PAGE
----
An obsession with parking is destroying downtown Spokane

The Parkade was the original downtown parking garage. Built to help drive redevelopment during and after Expo 74, the Parkade features a bizarre architectural style and garish, unsightly skywalks, but mercifully, a much better pedestrian environment than the skywalks of today. (And even at the Parkade, it’s not great!) In order for Spokane to succeed, this needs to change. Fast. (PHOTO:
(Because I know this is going to be a controversial post, let’s just get this out of the way. No, I am not anti-parking. I am, however, opposed to parking which takes no account of the real or perceived impacts of its existence. Parking which holds no regard for public space deserves to be ridiculed.)

Built in 1967 for $3.5 million ($25 million in 2015 dollars), the Parkade was a transformational building for Spokane. With space for nearly 4,000 vehicles, it met the needs of the city during Expo 74, and continued to drive development in the downtown core well into the 1980s. It even included many at-that-time “modern” features, like the skywalks, the entrances, and the sloping floors which have become commonplace in modern parking design. While changes in American automobile buying habits and modifications to the interior of the structure mean that it can now play host to “only” 1,000 cars, the Parkade remains an important anchor to the downtown community.

Importantly, however, the Parkade includes certain features which recently-built parking structures in Spokane conspicuously lack. Amenities like street-front retail (including downtown’s most important retail store, Rite-Aid). A unique (albeit polarizing) architectural style. Wide sidewalks, which in this case are covered, due to the unfortunate skywalk system. There’s even a public plaza on the south side of the structure (which has admittedly seen better days and could use some activation). To be sure, the Parkade is perhaps Spokane’s best-designed parking garage. (That isn’t to say it couldn’t use some investment, but it’s still holding up quite well for a fifty-year-old structure.)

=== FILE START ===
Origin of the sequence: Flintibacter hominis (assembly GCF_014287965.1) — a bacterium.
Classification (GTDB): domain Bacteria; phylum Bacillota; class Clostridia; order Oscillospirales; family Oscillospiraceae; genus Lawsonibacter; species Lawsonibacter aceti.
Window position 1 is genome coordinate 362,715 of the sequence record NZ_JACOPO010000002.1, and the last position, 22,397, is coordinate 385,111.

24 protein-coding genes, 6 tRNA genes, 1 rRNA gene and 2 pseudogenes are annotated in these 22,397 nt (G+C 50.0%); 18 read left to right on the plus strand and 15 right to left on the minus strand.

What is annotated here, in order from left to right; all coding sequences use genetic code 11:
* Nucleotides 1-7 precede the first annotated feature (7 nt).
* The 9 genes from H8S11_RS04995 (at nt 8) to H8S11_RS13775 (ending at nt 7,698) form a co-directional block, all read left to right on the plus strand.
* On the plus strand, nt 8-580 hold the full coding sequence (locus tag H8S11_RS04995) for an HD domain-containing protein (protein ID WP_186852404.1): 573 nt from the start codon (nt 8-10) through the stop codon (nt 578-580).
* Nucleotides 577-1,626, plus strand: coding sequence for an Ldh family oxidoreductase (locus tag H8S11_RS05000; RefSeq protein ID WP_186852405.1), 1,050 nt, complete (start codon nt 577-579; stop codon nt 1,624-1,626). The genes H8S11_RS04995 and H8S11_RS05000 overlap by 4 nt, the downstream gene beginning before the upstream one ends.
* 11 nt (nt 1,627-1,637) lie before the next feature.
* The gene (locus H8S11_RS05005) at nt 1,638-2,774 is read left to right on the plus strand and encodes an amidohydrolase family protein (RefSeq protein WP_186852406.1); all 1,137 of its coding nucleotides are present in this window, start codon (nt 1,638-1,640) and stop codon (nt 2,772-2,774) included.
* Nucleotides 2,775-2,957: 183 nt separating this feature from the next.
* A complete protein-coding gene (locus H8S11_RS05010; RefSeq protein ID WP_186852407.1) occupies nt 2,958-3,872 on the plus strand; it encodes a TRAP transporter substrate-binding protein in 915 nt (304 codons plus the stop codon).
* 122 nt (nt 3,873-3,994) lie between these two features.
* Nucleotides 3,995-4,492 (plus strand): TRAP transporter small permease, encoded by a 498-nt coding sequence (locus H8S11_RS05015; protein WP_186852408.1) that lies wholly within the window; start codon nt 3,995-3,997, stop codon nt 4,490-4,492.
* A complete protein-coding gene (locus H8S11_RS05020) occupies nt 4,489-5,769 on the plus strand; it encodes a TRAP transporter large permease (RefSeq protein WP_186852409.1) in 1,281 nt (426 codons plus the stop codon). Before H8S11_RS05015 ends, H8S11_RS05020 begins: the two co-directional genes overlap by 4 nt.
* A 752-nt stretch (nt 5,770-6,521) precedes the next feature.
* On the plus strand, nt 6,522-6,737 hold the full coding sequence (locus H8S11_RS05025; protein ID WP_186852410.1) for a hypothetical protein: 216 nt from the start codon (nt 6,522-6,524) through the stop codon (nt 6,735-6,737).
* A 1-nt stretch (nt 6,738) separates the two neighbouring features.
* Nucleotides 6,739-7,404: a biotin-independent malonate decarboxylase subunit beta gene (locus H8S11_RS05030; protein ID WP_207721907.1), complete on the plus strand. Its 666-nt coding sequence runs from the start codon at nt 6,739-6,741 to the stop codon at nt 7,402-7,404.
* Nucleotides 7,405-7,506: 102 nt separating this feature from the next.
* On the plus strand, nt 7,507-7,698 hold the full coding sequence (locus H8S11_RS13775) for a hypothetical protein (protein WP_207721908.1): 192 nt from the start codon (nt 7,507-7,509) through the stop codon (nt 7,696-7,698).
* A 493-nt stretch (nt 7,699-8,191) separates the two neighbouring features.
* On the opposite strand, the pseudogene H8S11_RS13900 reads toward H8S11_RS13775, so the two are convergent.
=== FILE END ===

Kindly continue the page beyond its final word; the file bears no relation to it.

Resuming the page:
Unfortunately, the same cannot be said of the parking garages and surface parking lots which have been constructed or proposed since the Parkade’s heyday. Instead, we have been given a patchwork of uninviting, drab, and utilitarian pedestrian environments which do nothing to activate public space and sidewalks. In some areas, such as the area near the railroad viaduct, this has resulted in crime and vandalism. In other areas, such as two parcels on the south side of Spokane Falls Boulevard across from Riverfront Park, surface parking has been allowed to fester where catalytic development would otherwise be possible and incredibly impactful. In still other areas, such as West Main at the Davenport Grand, parking garages have paid no attention to the impact that they have on the pedestrian and even the vehicular environment. The following is a list of sites which have seen (or in one particularly distressing case, will see) decreased potential for urban activation and excitement and a depressing pedestrian environment due to improper parking design. And then we’ll look at a solution.


(PHOTO: Oldcastle Precast)
7. Wells Fargo Financial Center. Sure, there are street trees. And maybe a wider-than-normal sidewalk. But this site now has a drab, utilitarian pedestrian environment, and will for many years unless retail fills in the first floor. There’s literally no reason for a pedestrian to be in the area, other than to get to somewhere else. That’s simply unacceptable for our public right-of-way.

(PHOTO: Oldcastle Precast)
6. Davenport Hotel. The fact that Walt Worthy would choose to so disastrously waste his square footage is beyond me. But he did. The self-parking garage for the Davenport Hotel and Tower illustrates a fundamental disconnect: the first floor of a downtown environment should always feature something interesting for pedestrians. It could be as simple as an art installation, but ideally it should be retail. In this case, Worthy abdicates his responsibility with use of public sidewalks.

(PHOTO: Jesse Tinsley of The Spokesman-Review)